Gary Turner took a big risk in 2009 when he left his cushy product director job at Microsoft to join a New Zealand startup called Xero that next to no one in Europe had heard of.
Turner, a techie Glaswegian who had just turned 40, went from being a small fish in a huge pond to being a big fish in a small pond.
His main remit joining as a managing director at Xero was to help internationalise the company, which was founded in 2006 by Rod Drury, a Kiwi with a string of successful tech exits.
Xero sells cloud-based accounting software to small businesses in English-speaking countries around the world. It's a direct competitor with Intuit in the US, which is considerably larger. But Turner is keen to close the gap.
When Turner joined Xero it had revenues of about £50,000 a year in the UK and a few hundred thousand globally. There were roughly 40 staff in New Zealand, but next to nobody in the UK.
His friends and family thought he was mad to leave the luxury of Microsoft, which had a Starbucks in the office and countless other perks, to join a significantly smaller startup. But Turner, who is now 51, says he knew what he was doing.
"It was like the least insane thing to do," says Turner, who dropped out of his computer science degree after a year. "Had you been studying the space for as long as I had been it was like the absolutely logical thing to do.
"I completely glossed over the potential downsides because the upside was so interesting. I thought this is absolutely going to succeed because this is a moment in time, where we're moving from the old world of software into this new world of mobile and web and SaaS [software as a service]."
Dive into VC and meet the people holding the purse strings.
When Turner took the job companies like Microsoft, SAP and Oracle were the only truly global enterprise software companies serving small businesses. He wanted to change that.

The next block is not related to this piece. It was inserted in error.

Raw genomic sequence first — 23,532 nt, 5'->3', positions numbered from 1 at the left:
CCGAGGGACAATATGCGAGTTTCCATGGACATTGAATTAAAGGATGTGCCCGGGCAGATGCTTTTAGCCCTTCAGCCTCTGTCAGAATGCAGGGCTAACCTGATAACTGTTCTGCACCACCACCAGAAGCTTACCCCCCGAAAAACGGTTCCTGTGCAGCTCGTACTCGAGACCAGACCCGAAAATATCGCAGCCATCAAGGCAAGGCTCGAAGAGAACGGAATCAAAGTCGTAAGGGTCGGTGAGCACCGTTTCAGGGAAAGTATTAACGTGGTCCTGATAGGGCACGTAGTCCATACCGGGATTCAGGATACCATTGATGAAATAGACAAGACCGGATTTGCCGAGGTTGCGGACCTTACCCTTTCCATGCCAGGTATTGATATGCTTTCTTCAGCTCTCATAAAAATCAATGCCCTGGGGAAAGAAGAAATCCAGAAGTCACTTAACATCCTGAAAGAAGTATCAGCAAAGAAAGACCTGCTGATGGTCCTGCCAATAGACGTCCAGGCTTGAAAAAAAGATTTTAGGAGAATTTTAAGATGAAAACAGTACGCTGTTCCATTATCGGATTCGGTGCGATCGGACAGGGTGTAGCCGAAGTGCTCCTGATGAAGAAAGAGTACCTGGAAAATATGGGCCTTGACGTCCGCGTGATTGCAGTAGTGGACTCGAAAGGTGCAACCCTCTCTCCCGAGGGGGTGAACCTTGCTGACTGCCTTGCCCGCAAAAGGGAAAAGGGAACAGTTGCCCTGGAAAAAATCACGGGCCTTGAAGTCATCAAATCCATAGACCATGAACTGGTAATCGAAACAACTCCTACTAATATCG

Backing from Peter Thiel
In October 2010, roughly a year after Turner came on board, US tech billionaire Peter Thiel, the cofounder of PayPal and Palantir Technologies, backed Xero with NZ$4m (€2.35m) through his Valar Ventures fund. He also joined Xero's advisory board and used his investment in Xero as a way of lobbying the New Zealand government for citizenship, according to The New Zealand Herald.
"He was a useful guy to know in terms of mapping out connections in Silicon Valley," says Turner, who lives in a small village in Northamptonshire. "We set up our US business not long after that. He's never been intimately involved with the business. He was an investor rather than really driving anything."
Xero went on to raise more capital from other wealthy individuals including the cofounders of rival firm MYOB, which is based in Australia. Over the years it has been backed with hundreds of millions of dollars.
Today Turner's team in the UK stands at 400 people and Xero has three UK offices: London, Milton Keynes and Manchester. There's another office in Cape Town, South Africa, which Turner also oversees.
UK revenues were £75m for the year leading up to the end of September and Turner says the UK is still in "hyper-growth" mode, with revenue growing at 51% year-on-year. "The UK is the fastest-growing of all of our regions," says Turner.
Globally, Xero has 2,700 employees and over 2m subscribers. It's listed on the Australian Stock Exchange and has a market cap of AUZ$11.65bn (€7.18 billion). Global revenues are growing around 30% year-on-year, while customer numbers are increasing at the same rate. Losses, however, are also mounting.
"It's been an incredible kind of decade for me of taking a startup and building a significant business," says Turner. "We've taken on FTSE100 software businesses, global behemoths and we've given everyone a real run for their money, and built a hugely successful business."
The fact that Xero is headquartered in Wellington, New Zealand, has allowed it to stay independent for so long. "Had Xero been in Silicon Valley maybe we would have exited after three years," Turner says.
Turner is now looking to pass on his learnings to other founders. He's joined the boards of a pre-revenue, Manchester-based legal startup that's still in stealth mode and Enterprise Nation, which is a network of business advisors that offer support to companies.